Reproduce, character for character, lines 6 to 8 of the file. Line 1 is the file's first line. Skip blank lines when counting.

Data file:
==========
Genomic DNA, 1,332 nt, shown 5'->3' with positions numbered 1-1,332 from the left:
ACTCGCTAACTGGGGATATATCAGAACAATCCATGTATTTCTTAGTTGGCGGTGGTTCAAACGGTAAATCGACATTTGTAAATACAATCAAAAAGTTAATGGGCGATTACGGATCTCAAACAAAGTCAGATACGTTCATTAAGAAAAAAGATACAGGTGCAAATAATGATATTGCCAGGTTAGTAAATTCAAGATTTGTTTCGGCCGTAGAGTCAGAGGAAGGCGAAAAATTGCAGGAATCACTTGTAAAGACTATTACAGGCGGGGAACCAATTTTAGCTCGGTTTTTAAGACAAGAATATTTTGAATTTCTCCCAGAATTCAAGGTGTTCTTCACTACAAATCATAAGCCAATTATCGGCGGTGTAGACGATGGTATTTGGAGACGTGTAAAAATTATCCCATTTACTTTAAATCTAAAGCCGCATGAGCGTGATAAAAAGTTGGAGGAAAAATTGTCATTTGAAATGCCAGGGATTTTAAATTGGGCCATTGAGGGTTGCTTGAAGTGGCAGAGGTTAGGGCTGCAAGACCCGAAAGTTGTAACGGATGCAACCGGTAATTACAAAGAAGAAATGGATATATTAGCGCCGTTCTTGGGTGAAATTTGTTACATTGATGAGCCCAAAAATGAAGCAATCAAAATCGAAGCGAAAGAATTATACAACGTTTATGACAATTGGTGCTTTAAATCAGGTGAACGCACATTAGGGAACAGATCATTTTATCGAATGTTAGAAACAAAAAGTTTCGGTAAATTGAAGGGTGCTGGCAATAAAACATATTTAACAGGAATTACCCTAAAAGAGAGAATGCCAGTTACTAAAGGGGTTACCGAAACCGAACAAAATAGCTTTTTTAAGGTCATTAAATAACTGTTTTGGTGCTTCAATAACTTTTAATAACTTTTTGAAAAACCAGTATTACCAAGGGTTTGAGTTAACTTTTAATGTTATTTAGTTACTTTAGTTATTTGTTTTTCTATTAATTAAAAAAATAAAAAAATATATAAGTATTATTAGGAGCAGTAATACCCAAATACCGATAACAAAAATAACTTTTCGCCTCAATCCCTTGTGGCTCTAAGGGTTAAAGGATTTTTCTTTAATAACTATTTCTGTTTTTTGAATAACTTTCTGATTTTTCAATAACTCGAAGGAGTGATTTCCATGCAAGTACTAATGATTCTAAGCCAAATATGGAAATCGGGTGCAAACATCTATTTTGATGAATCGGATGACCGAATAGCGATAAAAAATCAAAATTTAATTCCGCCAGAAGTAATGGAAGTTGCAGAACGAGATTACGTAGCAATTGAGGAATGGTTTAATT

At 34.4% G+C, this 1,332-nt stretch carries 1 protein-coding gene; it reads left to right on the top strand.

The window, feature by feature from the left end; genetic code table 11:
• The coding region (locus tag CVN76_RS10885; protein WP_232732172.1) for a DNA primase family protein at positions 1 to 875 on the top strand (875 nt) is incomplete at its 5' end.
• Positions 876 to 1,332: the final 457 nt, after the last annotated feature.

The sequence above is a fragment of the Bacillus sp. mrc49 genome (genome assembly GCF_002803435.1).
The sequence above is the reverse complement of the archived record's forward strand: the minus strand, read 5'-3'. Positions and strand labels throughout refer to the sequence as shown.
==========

• Positions 876 to 1,332: the final 457 nt, after the last annotated feature.

The sequence above is a fragment of the Bacillus sp. mrc49 genome (genome assembly GCF_002803435.1).
The sequence above is the reverse complement of the archived record's forward strand: the minus strand, read 5'-3'. Positions and strand labels throughout refer to the sequence as shown.